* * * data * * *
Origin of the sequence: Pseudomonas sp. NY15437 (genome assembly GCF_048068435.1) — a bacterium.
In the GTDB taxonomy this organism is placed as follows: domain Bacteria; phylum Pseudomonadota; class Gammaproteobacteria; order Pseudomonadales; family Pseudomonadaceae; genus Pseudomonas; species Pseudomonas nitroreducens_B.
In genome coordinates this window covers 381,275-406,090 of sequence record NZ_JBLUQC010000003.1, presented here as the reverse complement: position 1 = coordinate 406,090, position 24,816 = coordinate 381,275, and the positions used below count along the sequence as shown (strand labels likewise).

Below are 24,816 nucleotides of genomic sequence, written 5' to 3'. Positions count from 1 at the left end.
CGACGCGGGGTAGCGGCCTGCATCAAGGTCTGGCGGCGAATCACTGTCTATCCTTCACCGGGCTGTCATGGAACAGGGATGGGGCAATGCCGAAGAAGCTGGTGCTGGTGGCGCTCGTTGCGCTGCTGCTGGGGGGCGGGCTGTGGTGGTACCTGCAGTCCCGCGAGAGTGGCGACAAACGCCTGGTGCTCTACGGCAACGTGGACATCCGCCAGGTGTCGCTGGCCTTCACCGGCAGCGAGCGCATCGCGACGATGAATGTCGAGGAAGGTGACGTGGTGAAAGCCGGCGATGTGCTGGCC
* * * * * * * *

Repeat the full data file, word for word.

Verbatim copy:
Origin of the sequence: Pseudomonas sp. NY15437 (genome assembly GCF_048068435.1) — a bacterium.
In the GTDB taxonomy this organism is placed as follows: domain Bacteria; phylum Pseudomonadota; class Gammaproteobacteria; order Pseudomonadales; family Pseudomonadaceae; genus Pseudomonas; species Pseudomonas nitroreducens_B.
In genome coordinates this window covers 381,275-406,090 of sequence record NZ_JBLUQC010000003.1, presented here as the reverse complement: position 1 = coordinate 406,090, position 24,816 = coordinate 381,275, and the positions used below count along the sequence as shown (strand labels likewise).

Below are 24,816 nucleotides of genomic sequence, written 5' to 3'. Positions count from 1 at the left end.
CGACGCGGGGTAGCGGCCTGCATCAAGGTCTGGCGGCGAATCACTGTCTATCCTTCACCGGGCTGTCATGGAACAGGGATGGGGCAATGCCGAAGAAGCTGGTGCTGGTGGCGCTCGTTGCGCTGCTGCTGGGGGGCGGGCTGTGGTGGTACCTGCAGTCCCGCGAGAGTGGCGACAAACGCCTGGTGCTCTACGGCAACGTGGACATCCGCCAGGTGTCGCTGGCCTTCACCGGCAGCGAGCGCATCGCGACGATGAATGTCGAGGAAGGTGACGTGGTGAAAGCCGGCGATGTGCTGGCC